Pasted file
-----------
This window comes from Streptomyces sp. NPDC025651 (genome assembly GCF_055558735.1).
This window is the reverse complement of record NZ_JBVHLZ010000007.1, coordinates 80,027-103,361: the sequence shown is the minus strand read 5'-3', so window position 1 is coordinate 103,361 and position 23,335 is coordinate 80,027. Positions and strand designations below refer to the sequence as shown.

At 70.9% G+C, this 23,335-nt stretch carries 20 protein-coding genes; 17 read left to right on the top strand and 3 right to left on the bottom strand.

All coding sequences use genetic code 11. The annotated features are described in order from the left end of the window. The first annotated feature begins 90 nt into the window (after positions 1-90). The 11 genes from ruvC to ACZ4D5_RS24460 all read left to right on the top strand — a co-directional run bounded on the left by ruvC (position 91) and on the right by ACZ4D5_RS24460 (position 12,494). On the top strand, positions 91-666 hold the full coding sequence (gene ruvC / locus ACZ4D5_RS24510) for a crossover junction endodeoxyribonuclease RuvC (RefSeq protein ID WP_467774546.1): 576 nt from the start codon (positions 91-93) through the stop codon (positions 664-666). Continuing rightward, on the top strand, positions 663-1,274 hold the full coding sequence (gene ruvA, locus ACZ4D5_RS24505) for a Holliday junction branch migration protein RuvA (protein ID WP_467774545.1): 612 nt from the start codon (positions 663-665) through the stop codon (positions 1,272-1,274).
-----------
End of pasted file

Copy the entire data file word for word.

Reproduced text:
This window comes from Streptomyces sp. NPDC025651 (genome assembly GCF_055558735.1).
This window is the reverse complement of record NZ_JBVHLZ010000007.1, coordinates 80,027-103,361: the sequence shown is the minus strand read 5'-3', so window position 1 is coordinate 103,361 and position 23,335 is coordinate 80,027. Positions and strand designations below refer to the sequence as shown.

At 70.9% G+C, this 23,335-nt stretch carries 20 protein-coding genes; 17 read left to right on the top strand and 3 right to left on the bottom strand.

All coding sequences use genetic code 11. The annotated features are described in order from the left end of the window. The first annotated feature begins 90 nt into the window (after positions 1-90). The 11 genes from ruvC to ACZ4D5_RS24460 all read left to right on the top strand — a co-directional run bounded on the left by ruvC (position 91) and on the right by ACZ4D5_RS24460 (position 12,494). On the top strand, positions 91-666 hold the full coding sequence (gene ruvC / locus ACZ4D5_RS24510) for a crossover junction endodeoxyribonuclease RuvC (RefSeq protein ID WP_467774546.1): 576 nt from the start codon (positions 91-93) through the stop codon (positions 664-666). Continuing rightward, on the top strand, positions 663-1,274 hold the full coding sequence (gene ruvA, locus ACZ4D5_RS24505) for a Holliday junction branch migration protein RuvA (protein ID WP_467774545.1): 612 nt from the start codon (positions 663-665) through the stop codon (positions 1,272-1,274).